God and History
Aspects of British Theology 1875-1914
This item is a print on demand title and will be dispatched in 1-3 weeks.
Publisher: Oxford University Press
Number of Pages: 276
Width: 14.2 cm
Height: 22.3 cm
It is well known that the scientific discoveries of the nineteenth century posed problems for Christian theology. Less well known is the fact that the new understanding of history, developed in the same period, also created a number of difficulties. The realization that Christianity possessed a history of its own, and had changed and developed, raised numerous important questions for theologians and Christians alike. Newman's revised Essay on the Development of Doctrine provides the starting-point for this new and comprehensive survey, in which Peter Hinchliff discusses the ideas of a wide range of theologians from the full spectrum of British Christianity - from Roman Catholics through to theologians from the Churches of England and Scotland, and the Free Church - and their attempts to tackle these questions in the period leading up to the Great War. He proves that this hitherto little studied period in the development of theology is in fact an area of considerable interest and pertinence to historians as much as theologians.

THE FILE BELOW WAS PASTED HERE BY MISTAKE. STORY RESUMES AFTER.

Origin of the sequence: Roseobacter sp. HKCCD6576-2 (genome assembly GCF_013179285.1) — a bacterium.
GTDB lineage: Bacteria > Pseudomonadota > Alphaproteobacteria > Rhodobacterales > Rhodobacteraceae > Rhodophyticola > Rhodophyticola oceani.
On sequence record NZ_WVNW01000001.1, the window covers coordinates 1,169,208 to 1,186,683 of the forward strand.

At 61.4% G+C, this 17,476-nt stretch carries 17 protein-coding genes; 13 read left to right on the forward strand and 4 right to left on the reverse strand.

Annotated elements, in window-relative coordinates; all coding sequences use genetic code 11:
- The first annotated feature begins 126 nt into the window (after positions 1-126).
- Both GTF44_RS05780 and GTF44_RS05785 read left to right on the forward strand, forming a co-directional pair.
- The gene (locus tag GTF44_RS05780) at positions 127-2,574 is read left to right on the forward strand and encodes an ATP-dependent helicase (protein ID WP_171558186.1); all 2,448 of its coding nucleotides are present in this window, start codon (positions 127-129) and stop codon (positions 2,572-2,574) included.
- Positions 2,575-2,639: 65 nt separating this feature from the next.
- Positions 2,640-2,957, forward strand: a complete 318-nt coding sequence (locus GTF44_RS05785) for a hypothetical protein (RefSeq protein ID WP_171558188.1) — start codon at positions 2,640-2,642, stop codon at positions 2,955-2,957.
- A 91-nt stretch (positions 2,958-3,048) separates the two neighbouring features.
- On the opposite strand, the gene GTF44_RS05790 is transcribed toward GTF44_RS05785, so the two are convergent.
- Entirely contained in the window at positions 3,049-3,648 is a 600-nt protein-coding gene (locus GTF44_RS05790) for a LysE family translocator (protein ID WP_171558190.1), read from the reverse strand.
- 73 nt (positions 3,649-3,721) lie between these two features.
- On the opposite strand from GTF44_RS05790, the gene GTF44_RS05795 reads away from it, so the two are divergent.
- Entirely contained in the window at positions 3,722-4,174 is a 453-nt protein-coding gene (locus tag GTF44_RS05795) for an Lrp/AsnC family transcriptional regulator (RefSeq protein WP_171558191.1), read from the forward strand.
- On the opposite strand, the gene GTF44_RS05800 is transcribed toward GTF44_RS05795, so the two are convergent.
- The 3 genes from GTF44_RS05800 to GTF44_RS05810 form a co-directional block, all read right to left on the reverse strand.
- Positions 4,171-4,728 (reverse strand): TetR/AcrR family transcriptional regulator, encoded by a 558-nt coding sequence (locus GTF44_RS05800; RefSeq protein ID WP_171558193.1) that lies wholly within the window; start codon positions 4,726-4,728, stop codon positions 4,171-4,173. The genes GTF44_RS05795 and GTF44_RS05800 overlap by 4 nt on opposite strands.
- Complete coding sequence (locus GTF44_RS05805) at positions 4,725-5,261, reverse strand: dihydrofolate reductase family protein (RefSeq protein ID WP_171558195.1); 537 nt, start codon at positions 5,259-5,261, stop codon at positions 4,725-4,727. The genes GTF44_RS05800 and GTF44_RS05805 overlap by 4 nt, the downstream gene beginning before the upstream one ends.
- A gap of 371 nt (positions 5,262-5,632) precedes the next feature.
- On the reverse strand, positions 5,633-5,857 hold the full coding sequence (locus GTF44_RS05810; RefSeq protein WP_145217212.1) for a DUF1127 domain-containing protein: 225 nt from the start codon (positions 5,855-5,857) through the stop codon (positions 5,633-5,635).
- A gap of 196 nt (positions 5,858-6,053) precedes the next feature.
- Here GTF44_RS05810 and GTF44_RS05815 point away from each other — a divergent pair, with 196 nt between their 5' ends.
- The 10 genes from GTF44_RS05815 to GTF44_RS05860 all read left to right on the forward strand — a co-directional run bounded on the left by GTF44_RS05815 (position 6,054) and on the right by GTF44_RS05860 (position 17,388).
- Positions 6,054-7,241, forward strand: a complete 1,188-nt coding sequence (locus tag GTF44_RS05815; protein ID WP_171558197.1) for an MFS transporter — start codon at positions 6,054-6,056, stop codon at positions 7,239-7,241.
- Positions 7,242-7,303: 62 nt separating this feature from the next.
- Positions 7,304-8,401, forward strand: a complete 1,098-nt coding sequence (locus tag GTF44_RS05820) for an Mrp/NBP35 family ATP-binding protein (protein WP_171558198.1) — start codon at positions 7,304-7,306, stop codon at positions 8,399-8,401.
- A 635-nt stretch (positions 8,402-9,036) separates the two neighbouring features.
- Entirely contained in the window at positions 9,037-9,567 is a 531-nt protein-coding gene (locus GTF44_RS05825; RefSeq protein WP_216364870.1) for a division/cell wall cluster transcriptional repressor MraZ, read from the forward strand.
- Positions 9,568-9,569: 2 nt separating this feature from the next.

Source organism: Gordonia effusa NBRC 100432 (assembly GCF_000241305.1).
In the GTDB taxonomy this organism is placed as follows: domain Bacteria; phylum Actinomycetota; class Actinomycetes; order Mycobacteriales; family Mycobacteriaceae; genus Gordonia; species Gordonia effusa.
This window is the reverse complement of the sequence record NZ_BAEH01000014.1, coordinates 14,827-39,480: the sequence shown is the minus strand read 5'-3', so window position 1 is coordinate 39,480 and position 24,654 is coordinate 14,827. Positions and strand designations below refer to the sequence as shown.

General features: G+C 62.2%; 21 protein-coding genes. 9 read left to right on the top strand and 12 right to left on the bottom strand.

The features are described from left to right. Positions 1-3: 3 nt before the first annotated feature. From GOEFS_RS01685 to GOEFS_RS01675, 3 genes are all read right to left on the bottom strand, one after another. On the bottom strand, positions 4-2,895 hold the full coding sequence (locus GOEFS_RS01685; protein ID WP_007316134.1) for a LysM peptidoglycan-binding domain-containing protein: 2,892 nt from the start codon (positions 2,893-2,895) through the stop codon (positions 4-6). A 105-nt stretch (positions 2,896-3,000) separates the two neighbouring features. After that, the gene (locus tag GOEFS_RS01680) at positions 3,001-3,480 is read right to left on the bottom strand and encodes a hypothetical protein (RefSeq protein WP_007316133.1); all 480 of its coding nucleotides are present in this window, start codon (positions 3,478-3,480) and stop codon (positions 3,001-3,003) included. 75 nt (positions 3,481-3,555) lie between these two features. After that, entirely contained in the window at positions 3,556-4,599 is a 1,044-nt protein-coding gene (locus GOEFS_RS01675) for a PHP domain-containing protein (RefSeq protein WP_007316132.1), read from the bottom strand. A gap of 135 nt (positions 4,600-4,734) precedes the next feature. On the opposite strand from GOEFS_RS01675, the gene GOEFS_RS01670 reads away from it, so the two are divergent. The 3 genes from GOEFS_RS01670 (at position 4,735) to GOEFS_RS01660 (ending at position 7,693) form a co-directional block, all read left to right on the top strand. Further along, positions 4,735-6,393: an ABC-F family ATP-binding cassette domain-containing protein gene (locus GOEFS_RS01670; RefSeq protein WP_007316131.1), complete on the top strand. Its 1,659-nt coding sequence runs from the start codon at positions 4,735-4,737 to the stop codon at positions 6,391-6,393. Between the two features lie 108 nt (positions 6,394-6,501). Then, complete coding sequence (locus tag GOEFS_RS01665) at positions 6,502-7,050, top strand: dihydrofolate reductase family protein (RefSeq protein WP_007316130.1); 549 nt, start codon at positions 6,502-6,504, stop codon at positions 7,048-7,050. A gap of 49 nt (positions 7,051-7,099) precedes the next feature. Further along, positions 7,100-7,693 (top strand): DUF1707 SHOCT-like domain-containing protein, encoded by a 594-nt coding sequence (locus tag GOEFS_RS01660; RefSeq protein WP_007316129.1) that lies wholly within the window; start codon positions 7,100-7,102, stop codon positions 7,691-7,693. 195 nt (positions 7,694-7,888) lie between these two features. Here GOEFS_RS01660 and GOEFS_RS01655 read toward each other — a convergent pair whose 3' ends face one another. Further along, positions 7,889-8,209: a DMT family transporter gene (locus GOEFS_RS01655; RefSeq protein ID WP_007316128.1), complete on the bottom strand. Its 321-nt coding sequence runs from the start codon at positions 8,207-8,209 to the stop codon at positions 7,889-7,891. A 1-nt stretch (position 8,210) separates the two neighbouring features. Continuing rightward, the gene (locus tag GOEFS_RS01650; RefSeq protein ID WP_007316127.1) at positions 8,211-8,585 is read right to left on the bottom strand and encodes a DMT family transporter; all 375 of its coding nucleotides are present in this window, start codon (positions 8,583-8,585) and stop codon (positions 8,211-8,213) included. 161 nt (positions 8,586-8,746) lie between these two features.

`This is a fine book.' Desmond Bowen, Ottawa, Canada `By his careful attention both to the texts themselves and to their intellectual and personal contexts, Hinchliff has illuminated a theme which retains its importance, in very different circumstances, a century later.' Ecclesiastical History `good book reflecting up-to-date scholarship ... and also embodying independent research and reflection ...' David L. Edwards, Church Times 31 July 1992 `Here is an important book,...Here we witness the intellectual energy of the late Victorian - can we match them?' John Munsey Turner, Methodist Recorder `Good book - reflecting up-to-date scholarship...' Church Times `Peter Hinchcliff is a courageous author ... this book is a timely and profound study of what is still potentially theological dynamite today' J.H.L. Rowlands, Saint Michael and All Angels' Theological College, Llandaff 'One of the refreshing aspects of this book, at least for a Scottish reader, is that it does restrict itself to the charmed circle of Oxford Anglicanism.' Ian Bradley, University of Aberdeen, Scottish Journal of Theology, 1993 'even familiar landmarks can take on a new shape in close up ... a fresh look, and invitations to reconsider judgements, at many points ... this is an excellent survey which deserves to become a major resource for student and specialist alike' Keith W. Clements, Journal of Theological Studies, Vol. 44, No. 1, April 1993 'Hinchcliff's analysis throws a penetrating beam of light into the forest of scholarship in that period ... He illumines a fascinating trail that perceptively identifies many similarities and differences of ideas ... H. serves the reader well by providing a helpful chronological table, an interesting list of suggestions for further reading, and an excellent index of names and topics.' Gerard Magill, Saint Louis University, Theological Studies, June 1993 'This book is a provocative, insightful volume about how British thelogians explored the "problems raised by new ways of understanding history and its relationship with faith"...this is an excellent book.' Charles D Cashdollar, American Historical Review, February 1994 'Peter Hinchcliffe has produced a provocative volume that reinforces our understanding that problems of history were as acute for Christian theology in nineteenth-century Britain as any that Darwinism could and did pose.' The Historian, Winter 1993/94 'Hinchcliffe covers a great deal of ground with wit and originality.' Mark D Chapman, The Heythrop Journal, April 1994 'This is a scholarly work, clearly written and well presented, suitalbe for final year undregraduates and research students.' David Nicholls, Theological Book Review, Vol 6, February 1994 'a provocative volume that reinforces our understanding that problems of history were as acute for Christian theology in nineteenth-century Britain as any that Darwinism could and did pose.' Steven R Pointer, The Historian, Winter 1994